Local 1751 of the International Association of machinists and aerospace workers represents 4,200 airline industry workers in the Montreal region, and transportation district 140 of the IAMAW represents close to 18,500 workers in Canada.

Throughout the day, you have heard from many people who are concerned about the various problems. Intentionally, we will not be discussing the economic and political aspects of the following question: where should Montreal's international airport be located, Dorval or Mirabel? This debate has been underway for several years now, and the matter has still not been settled.

• 1645

The points we will be making directly concern our members and their jobs. You may think that these individuals represent only a minimal part of the equation. However it is important for us to safeguard these well-paid jobs for our workers in the metropolitan Montreal region.

We would like to point out that Air Canada's maintenance centre for wide-body aircrafts is located in Saint-Laurent, on land adjacent to Dorval. If international flights were to be moved again, from Dorval to Mirabel, it is far from certain that the recent developments at the Saint-Laurent operational and maintenance centre would continue.

These developments coincided with the return of all flights to Dorval. In our view, it is unlikely that Air Canada's operational centre would be moved to Mirabel. Air Canada's acquisition of Canadian Airlines gives Air Canada new spaces for developing its infrastructures in more strategic locations.

Given that Air Canada's current facilities at Toronto's Pearson Airport are located right next to Canadian's hangars, we have legitimate concerns that, should a move take place, this location may be viewed as a strategic development site. Such a solution would be, as you can imagine, catastrophic for Montreal, which currently has an advantage because of the aerospace industry located in the Saint-Lawrence—Dorval axis.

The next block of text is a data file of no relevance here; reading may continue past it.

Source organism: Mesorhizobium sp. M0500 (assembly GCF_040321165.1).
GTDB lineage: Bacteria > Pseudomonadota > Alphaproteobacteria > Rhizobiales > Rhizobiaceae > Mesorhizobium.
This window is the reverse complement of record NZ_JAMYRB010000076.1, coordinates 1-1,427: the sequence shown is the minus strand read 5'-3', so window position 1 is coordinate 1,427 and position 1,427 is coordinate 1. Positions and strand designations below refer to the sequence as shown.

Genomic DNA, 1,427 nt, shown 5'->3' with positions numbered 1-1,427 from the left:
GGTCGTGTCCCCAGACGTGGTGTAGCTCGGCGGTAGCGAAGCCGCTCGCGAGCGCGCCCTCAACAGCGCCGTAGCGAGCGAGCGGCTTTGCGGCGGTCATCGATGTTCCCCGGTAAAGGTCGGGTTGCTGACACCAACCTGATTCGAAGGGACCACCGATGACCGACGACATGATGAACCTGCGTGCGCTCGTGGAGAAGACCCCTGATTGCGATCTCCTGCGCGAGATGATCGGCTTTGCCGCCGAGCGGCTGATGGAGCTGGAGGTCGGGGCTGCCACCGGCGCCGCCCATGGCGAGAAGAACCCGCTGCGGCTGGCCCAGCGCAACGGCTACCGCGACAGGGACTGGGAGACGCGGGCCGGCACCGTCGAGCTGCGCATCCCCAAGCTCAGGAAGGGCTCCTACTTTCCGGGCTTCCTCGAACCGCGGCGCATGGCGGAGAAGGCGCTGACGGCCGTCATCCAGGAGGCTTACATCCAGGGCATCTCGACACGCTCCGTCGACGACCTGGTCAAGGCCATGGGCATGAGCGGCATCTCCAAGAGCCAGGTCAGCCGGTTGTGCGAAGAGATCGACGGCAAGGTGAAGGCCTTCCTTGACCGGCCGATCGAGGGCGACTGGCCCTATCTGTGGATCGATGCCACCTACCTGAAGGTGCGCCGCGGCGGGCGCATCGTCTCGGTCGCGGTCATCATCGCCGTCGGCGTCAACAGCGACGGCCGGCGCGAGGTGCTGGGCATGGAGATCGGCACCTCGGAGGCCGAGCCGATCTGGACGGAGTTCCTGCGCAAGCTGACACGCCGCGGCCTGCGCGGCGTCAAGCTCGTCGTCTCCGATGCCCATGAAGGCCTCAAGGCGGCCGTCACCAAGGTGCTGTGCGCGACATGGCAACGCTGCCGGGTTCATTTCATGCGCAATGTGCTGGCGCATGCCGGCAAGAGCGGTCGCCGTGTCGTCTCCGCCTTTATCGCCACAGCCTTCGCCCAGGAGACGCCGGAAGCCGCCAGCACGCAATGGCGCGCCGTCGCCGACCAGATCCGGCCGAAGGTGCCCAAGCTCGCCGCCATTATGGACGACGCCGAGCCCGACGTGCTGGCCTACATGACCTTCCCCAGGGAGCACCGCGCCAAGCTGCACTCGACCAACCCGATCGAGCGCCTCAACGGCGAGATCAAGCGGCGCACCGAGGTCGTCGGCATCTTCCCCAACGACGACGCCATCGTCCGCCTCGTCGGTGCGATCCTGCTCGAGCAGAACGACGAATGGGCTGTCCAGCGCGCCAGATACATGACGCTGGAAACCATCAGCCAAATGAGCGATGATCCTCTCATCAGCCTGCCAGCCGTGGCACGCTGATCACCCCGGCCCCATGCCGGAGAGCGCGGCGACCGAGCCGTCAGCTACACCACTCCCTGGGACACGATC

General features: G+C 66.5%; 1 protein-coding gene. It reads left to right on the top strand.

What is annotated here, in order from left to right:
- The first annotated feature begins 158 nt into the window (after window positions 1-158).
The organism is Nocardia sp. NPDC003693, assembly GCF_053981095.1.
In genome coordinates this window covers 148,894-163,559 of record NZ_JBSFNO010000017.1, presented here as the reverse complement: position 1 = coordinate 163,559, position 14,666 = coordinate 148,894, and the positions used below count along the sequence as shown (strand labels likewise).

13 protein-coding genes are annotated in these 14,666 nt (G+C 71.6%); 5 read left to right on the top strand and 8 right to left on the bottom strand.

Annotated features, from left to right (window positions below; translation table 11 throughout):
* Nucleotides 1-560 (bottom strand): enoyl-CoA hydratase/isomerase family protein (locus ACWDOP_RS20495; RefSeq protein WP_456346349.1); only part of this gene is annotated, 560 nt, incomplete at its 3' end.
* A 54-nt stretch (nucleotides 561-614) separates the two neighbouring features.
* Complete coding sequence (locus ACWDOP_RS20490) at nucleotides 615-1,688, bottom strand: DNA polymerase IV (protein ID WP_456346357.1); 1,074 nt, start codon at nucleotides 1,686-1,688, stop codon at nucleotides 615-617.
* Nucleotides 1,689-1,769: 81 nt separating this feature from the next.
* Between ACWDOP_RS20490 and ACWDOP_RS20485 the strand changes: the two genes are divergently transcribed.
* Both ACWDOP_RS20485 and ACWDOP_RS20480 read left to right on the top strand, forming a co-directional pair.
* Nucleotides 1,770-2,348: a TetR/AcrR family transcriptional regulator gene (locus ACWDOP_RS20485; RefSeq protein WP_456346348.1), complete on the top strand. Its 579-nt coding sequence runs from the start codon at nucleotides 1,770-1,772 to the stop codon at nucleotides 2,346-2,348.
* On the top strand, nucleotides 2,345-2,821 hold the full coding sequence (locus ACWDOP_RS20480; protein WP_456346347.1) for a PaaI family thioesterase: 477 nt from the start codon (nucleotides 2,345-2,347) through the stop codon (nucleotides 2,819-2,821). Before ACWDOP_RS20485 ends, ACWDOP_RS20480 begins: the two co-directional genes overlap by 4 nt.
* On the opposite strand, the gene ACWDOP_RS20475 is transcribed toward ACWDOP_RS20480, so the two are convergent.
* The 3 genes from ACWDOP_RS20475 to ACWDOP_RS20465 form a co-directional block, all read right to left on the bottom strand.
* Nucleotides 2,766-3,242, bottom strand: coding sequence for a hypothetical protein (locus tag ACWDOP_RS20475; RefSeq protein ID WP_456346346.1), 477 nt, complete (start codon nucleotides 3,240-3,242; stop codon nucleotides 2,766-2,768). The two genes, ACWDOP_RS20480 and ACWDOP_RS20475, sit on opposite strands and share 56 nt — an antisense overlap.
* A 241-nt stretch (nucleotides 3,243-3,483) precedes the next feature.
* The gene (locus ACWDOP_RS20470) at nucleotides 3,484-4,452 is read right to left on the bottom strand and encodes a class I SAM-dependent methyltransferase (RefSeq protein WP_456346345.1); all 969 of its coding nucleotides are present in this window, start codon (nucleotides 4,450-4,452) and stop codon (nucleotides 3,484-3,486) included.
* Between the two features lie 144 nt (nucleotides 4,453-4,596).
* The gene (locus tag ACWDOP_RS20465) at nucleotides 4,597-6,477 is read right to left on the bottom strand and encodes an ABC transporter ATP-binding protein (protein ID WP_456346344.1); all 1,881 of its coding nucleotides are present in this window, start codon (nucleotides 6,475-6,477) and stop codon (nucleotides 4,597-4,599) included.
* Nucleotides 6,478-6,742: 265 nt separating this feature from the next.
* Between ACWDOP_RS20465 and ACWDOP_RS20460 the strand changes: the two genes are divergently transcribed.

Since international flights were returned to Dorval, a few years ago, Montreal's hub has expanded and the increase in traffic has led to new jobs. The last thing we want to do is lose this growth to Toronto. Indeed, the repatriation of international flights to Dorval has helped Air Canada as a company and it has become a major employer in the region, with a potential to generate even more well-paying jobs.

In conclusion, we would like to explain the impact that these proposed changes will have on the daily lives of the people working at Dorval. Right now, most of our members live in the Montreal region. They have easy access to their place of work, travelling by car, by public transportation or even by bike, via the bike trails. Mirabel does not provide such easy access. In addition, we doubt that Mirabel will be able to provide, in short order, public services such as hospitals, schools, local community service centres, etc. which our members who currently live in the Dorval vicinity have access to and which comprise an aspect of their quality of life.